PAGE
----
Initiated in 2004, the goal of PEGS is to develop guidelines for seismic hardware suitable for Lunar and Martian exploration. The system must have minimal volume and mass, be self-powered and recharging, wireless and suitable for planetary exploration and astronaut training. The system must be consistent with NASA's exploration vision in which seismic and other geophysical systems will be key elements of planetary exploration, sub-surface assessments and resource development. The system was tested in Barringer Crater in 2004, 2005 and 2006 plus the McMurdo Dry Valleys of Antarctica in 2005. Useful reflection records were recorded in Arizona and the refraction survey recorded in Antarctica was used to determine the thickness of the valley fill.
In late August/Early Sept 2011 D-RATS made their 14th trip to the Arizona Desert to continue testing the technology NASA will need to enable multiple destinations for future human exploration including the Moon, near-Earth asteroids (NEAs), Mars moons, and ultimately the surface of Mars. The team continued testing hardware including the Space Exploration Vehicle (SEV), the Habitat Demonstration Unit (HDU), and the Centaur Robotic assistant vehicle system.
As part of the eXploration Habitat (X-Hab) Academic Innovation Challenge, an attachable inflatable habitat "Loft" designed and built by undergraduate students at the University of Wisconsin–Madison will be joined to the HDU and provide crew quarters for the astronaut/geologist crews.
One of the operational concepts that were explored in the 2011 field season was the effect of communication time delays. This is not a big deal for lunar explorers as the time lag is only a couple of seconds, but at a near-Earth asteroid the time lag might be a minute or more, making normal conversation impossible. At Mars, it is much worse, the lag can be up to 20 minutes each way. Effective strategies for communicating under these conditions include utilizing text messaging, specific voice protocols, and a relay crew member that is not participating in the EVA.
The 2012 Desert RATS field tests did not involve either a desert, or a field; rather, they were conducted in JSC's Building 9, the Space Vehicle Mockup Facility. The tools and simulators were configured and optimized for a simulated mission to a near-Earth asteroid. A virtual reality lab provided an immersive environment for the extravehicular activity (EVA) crewmembers, integrating real-time graphics with crewmember motions and kinesthetic sensations of large objects – an asteroid in this case. The Active Response Gravity Offload System (ARGOS), a crane-based, reduced-gravity system, allowed crews to conduct EVAs in simulated microgravity.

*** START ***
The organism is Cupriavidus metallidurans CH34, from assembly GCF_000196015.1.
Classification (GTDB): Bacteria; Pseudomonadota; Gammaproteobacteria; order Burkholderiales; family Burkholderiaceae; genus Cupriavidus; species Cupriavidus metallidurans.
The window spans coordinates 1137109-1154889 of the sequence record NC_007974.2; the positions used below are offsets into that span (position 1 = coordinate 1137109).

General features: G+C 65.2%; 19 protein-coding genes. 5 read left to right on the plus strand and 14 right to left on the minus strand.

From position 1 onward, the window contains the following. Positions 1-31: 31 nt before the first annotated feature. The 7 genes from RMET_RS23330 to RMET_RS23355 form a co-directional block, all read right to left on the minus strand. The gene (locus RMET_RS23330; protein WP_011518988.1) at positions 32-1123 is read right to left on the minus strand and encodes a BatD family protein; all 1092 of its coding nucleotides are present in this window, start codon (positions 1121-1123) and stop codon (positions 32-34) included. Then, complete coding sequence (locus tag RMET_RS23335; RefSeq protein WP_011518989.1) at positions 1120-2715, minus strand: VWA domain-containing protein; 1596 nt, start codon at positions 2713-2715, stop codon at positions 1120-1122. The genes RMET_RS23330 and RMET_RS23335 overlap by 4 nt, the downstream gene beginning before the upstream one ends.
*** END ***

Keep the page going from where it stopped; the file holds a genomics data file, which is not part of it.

Notes and references
- USGS Astrogeology: Astronaut Training
- "NASA's Desert RATS". Technology News Daily. September 16, 2006. Retrieved April 8, 2007.
- Romig, Barbara. "Desert Research and Technology Studies (D-RATS) 2010 Mission Overview" (PDF). LPI. Retrieved 13 April 2011.
- NASA - Digital Learning Network: Catalog Event Details Archived 2007-07-08 at the Wayback Machine
- Nevills, Amiko (September 6, 2005). "Scenes From the Desert, or Maybe Mars: NASA's "RATS" Tests Technologies for Tomorrow's Treks". NASA.
- "Automated Synthesis of Long Communication Delays for Testing". Glenn Research Center: NASA. December 1, 2005.
- "NASA's Desert "Rats" Test New Gear" (Press release). NASA. September 13, 2004. Retrieved April 8, 2007.
- "NASA's Desert Rats Take On Harsh Mobility Challenges" (Press release). Johnson Space Center. September 1, 2005. Archived from the original on September 9, 2012. Retrieved April 8, 2007.
- "It Isn't Mars, but It'll Do for Now". NASA. 2004-09-15. Retrieved 11 April 2011.
- "Scenes From the Desert, or Maybe Mars: NASA's "RATS" Tests Technologies for Tomorrow's Treks". NASA. 2005-09-06. Retrieved 11 April 2011.
- "Desert RATS 2006 - Field Test". NASA. July 29, 2009.
- "NASA RATS Bring the Moon to Earth". NASA. October 18, 2007.
- "Three Days in the Desert Tests Lunar "RV"". NASA. December 3, 2008.
- "Desert RATS 2009 14-Day Analog Mission". NASA. November 8, 2010.
- Evens, Cynthia. "Geolab's First Field Trials, 2010 Desert RATS: Evaluating Tools for Early Sample Characterization" (PDF). LPI. Retrieved 13 April 2011.
- "Desert RATS Overview".
- Brzostowski, Matthew; Feustel, Andrew (2019). "The Next Generation Planetary Exploration Geophysical System". AAPG Annual Convention and Exhibition. Retrieved 30 July 2019.
- "X-Hab Academic Innovation Challenge". NASA. Retrieved 3 August 2011.
- "2012 Research and Technology Studies (RATS)". NASA. Retrieved 28 August 2012.
|Wikimedia Commons has media related to D-RATS.|
- Official website
- "Vision Training". NASA. 2005.
- "Robaut 1". JSC. NASA. Sep 2, 2006. Archived from the original on Mar 7, 2007.
- "D-RATS" (podcast). Edge Live. NASA. 2010.